Treatments and drugs
Unfortunately, there’s no cure for the common cold. Antibiotics don’t work against cold viruses. The best you can do is take steps at home to try to make your baby more comfortable, such as suctioning mucus from his or her nose and keeping the air moist. Call the doctor early in the illness if your baby is younger than 3 months old.
Over-the-counter (OTC) medications should generally be avoided in infants. Fever-reducing medications may be safely used — carefully following dosing directions — if fever is making your child uncomfortable. Cough and cold medications are not safe for infants and young children.
OTC pain relievers such as acetaminophen (Tylenol, others) may help relieve discomfort associated with a fever. Don’t give acetaminophen to children under 3 months of age, and be especially careful when giving acetaminophen to older babies and children because the dosing guidelines can be confusing. Call your doctor if you have any questions about the right dosage for your baby.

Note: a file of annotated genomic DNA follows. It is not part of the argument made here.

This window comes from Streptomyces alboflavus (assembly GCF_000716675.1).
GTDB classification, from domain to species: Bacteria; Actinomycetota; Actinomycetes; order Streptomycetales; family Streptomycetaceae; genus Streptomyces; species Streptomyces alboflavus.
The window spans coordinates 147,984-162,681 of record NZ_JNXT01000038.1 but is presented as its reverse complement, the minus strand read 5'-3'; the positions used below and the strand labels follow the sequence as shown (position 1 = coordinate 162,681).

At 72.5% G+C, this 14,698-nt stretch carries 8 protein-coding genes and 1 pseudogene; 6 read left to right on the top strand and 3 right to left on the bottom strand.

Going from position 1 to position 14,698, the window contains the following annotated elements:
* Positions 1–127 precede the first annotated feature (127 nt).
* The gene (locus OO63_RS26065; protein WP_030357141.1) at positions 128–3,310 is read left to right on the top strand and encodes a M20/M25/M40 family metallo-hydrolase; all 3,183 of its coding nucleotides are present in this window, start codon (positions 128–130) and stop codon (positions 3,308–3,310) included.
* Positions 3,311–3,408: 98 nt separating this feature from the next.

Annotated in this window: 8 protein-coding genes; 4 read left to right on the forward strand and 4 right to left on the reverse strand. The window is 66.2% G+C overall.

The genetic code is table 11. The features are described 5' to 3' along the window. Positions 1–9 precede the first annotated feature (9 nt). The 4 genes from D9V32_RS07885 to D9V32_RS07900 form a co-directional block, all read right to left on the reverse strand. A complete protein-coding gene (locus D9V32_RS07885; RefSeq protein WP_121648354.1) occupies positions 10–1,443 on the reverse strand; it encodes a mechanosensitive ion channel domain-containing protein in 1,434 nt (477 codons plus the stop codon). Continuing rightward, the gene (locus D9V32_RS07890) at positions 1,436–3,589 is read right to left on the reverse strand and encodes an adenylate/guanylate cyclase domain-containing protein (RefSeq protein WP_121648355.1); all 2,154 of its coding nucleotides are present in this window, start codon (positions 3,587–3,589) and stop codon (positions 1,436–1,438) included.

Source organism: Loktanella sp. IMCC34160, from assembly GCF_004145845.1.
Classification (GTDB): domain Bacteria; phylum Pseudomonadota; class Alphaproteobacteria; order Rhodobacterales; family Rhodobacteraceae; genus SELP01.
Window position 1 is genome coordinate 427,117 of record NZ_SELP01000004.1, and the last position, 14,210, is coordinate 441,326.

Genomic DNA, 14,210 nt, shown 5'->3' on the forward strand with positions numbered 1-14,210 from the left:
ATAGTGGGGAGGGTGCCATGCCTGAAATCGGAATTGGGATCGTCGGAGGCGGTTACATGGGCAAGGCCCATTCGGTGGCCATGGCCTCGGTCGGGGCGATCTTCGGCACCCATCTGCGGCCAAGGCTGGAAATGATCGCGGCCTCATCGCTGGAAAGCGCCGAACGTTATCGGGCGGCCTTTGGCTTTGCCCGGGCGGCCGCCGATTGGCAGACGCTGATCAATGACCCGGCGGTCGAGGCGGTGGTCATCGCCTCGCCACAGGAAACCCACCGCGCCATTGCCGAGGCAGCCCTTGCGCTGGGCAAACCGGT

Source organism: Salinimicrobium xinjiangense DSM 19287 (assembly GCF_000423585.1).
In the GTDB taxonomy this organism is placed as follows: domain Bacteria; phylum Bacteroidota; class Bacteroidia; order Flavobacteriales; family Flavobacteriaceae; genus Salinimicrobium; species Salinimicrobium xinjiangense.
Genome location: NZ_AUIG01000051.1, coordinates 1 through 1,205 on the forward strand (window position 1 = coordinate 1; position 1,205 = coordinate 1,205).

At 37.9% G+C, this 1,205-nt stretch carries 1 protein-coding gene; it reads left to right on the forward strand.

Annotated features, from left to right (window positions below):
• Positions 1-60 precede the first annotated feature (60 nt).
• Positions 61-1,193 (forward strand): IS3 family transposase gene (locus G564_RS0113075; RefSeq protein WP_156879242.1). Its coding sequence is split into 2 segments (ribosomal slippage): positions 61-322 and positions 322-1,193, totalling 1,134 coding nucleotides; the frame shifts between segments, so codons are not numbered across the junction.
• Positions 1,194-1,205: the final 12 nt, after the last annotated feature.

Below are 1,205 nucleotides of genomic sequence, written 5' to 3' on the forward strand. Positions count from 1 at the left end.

Ibuprofen (Children’s Motrin, Advil, others) also is OK, but only if your child is 6 months old or older.
Do not give these medications to your baby if he or she is dehydrated or vomiting continuously.
Though aspirin is approved for use in children older than age 2, children and teenagers recovering from chickenpox or flu-like symptoms should never take aspirin. This is because aspirin has been linked to Reye’s syndrome, a rare but potentially life-threatening condition, in such children. Since many viral illnesses look alike at the beginning, it is better to avoid aspirin use in children.